Contents: 1. Przewodnik po bibliografiach polskich Judaików = Guide to Bibliographies of Polish Judaica = Madrikh le-bibliyografyot shel ha-yudaʼiḳah. Opracował Krzysztof Pilarczyk. – 2. Judaika wydane w Polsce: (druki zwarte i niesamoistne: materialy do bibliografii) 1990 = Guide to Judaica Published in Poland in 1990 = Madrikh le-yudaʼikah be-Polin bi-shenat 1990. Pod redakcja Michala Galasa i Krzysztofa Pilarczyka. – 3. Judaika wydane w Polsce: (druki zwarte i niesamoistne: materialy do bibliografii) 1991. Pod redakcją Jolanty Ambrosewicz-Jacobs i Krzysztofa Pilarczyka. – 4/1. Judaika polskie z XVI-XVIII wieku: materialy do bibliografii: czesc 1. oprac. Krzysztof Pilarczyk przy wspoludziale Magdaleny Ruty. – 5/1. Judaika polskie z XIX wieku. Opracował Wacław Wierzbieniec. – 6. Judaika wydane w Polsce: (druki zwarte i niesamoistne: materialy do bibliografii) 1993. Opracowała Magdalena Ruta. – 7. Judaika wydane w Polsce: (druki zwarte i niesamoistne: materialy do bibliografii) 1992. Opracował Andrzej Lorzenz pod kierunkeim Krzysztofa Pilarczyka. – 8. Judaika wydane w Polsce: (druki zwarte i niesamoistne: materialy do bibliografii) 1995-1996. Opracował Wojciech Frazik.
Israel Szajn. Bibliografye fun oysgabes aroysgegebn durkh di arbeter-parteyen in poyln in di yorn 1918-1939 (Bibliografia wydawnictw żydowskich partii robotniczych w Polsce w latach 1918-1939). Warsaw: Yidish-bukh, 1963.
At the time of this book’s publication there were major lacunae in the bibliographical coverage of Yiddish publications in interwar Poland. The focus here on editions issued by working-class political parties filled a major gap. The bibliography is arranged by name of party – running the gamut from the Polish Communist Party to the Poale Agudat Yisra’el, and including the Jewish Labor Bund and numerous Socialist Zionist and Territorialist parties as well. Titles in Hebrew and Polish are also included.
Available online via the Yiddish Book Center.
Yechiel Szeintuch and Vera Solomon. Reshimat ha-yomonim ṿe-khitve-haʻ-et be-yidish she-pursemu be-polin ben shete milḥamot ha-ʻolam = Preliminary Inventory of Yiddish Dailies and Periodicals Published in Poland between the Two World Wars = Reshime fun tsayṭungen un tsayṭshrifṭn aroysgegebn oyf yidish in poyln tsṿishn beyde ṿelt-milkhomes. Jerusalem: The Hebrew University of Jerusalem, Center for Research on the History and Culture of Polish Jews, 1986. (Polish Jewry Bibliographical Series, 2.)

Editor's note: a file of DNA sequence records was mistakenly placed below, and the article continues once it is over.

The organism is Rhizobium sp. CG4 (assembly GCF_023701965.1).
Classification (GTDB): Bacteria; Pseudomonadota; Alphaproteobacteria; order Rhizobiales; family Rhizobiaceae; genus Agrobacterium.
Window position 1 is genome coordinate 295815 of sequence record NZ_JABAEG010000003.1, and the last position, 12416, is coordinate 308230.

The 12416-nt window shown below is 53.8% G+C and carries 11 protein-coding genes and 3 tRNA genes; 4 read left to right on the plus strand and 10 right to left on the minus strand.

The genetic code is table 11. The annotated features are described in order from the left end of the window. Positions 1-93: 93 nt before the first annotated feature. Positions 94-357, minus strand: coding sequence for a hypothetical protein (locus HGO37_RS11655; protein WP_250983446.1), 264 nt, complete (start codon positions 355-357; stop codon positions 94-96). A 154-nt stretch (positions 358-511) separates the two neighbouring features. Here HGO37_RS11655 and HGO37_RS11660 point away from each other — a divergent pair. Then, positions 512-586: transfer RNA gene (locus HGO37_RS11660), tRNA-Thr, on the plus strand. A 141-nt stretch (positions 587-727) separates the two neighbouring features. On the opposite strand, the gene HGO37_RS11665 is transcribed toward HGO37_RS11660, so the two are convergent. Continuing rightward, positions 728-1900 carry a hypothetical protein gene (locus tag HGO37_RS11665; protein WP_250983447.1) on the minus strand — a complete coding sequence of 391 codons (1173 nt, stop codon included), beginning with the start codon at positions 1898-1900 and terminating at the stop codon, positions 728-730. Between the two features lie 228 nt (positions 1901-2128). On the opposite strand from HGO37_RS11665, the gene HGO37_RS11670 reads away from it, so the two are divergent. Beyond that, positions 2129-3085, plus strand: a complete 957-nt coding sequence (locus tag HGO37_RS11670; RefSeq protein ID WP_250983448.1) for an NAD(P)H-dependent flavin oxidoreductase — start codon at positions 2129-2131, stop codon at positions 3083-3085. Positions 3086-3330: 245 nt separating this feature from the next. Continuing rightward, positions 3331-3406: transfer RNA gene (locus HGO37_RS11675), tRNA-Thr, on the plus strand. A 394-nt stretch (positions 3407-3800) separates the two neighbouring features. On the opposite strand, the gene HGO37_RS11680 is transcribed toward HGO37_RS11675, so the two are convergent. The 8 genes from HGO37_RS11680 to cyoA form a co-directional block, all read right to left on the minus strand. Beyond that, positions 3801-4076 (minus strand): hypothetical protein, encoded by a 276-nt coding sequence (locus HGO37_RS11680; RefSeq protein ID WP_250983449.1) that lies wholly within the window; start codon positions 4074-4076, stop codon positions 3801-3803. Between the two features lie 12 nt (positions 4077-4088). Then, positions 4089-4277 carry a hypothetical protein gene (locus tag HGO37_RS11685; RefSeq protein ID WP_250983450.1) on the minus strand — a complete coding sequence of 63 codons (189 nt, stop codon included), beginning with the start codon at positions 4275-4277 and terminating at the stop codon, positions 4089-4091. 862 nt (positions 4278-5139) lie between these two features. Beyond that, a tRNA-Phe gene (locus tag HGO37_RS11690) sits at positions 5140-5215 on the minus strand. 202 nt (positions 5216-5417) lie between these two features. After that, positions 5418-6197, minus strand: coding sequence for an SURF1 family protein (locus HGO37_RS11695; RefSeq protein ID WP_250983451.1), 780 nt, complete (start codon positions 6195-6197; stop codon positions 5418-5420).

1,715 titles are listed alphabetically in this “preliminary” (but not yet superseded) bibliography of the Polish Yiddish press during the interwar decades. Includes introductions in Yiddish, Hebrew, and English, and an index by place name.
Volf Tambur, Yidish-prese in rumenye: baytrog tsu a monografye. Bucuresti: Kriterion, 1977.
Published “one hundred years (1877-1977) since the world’s first Yiddish daily newspaper was published in Bucharest.” Includes entries on dozens of periodicals in Yiddish, Hebrew, and Romanian, published in Romania and interwar Bessarabia (present-day Moldova).
Available online via the Yiddish Book Center.
Dvora Zeichner, Ajzik Szechter, Dalia Kaufmann, Jacob M. Kelman. Reshimah bibliyografit shel ha-pirsumim be-ʻivrit uve-yidish she-yatsʼu le-or be-polin le-min shenat 1944 = Bibliography of Hebrew and Yiddish Publications in Poland since 1944 = Bibliografishe reshime fun hebreishe un yidishe oysgabes in poyln onheybndiḳ fun 1944. Jerusalem: The Hebrew University of Jerusalem, Center for Research on the History and Culture of Polish Jews, Center for Research and Documentation of East-European Jewry, 1987. (Polish Jewry Bibliographical Series, 3.)
Yiddish publishing resumed in Poland after World War II on a fairly robust scale until the events of 1968, when the majority of Jews remaining were pressured into emigrating. The 560 monographic and periodical titles are listed under the following sections: Bibliographies. – Books and pamphlets (Yiddish). – Newspapers and journals. – Hebrew publications and textbooks. (There are 22 titles in the latter category.) The extensive introduction by Jacob M. Kelman is in Hebrew. Includes indexes of personal names and titles.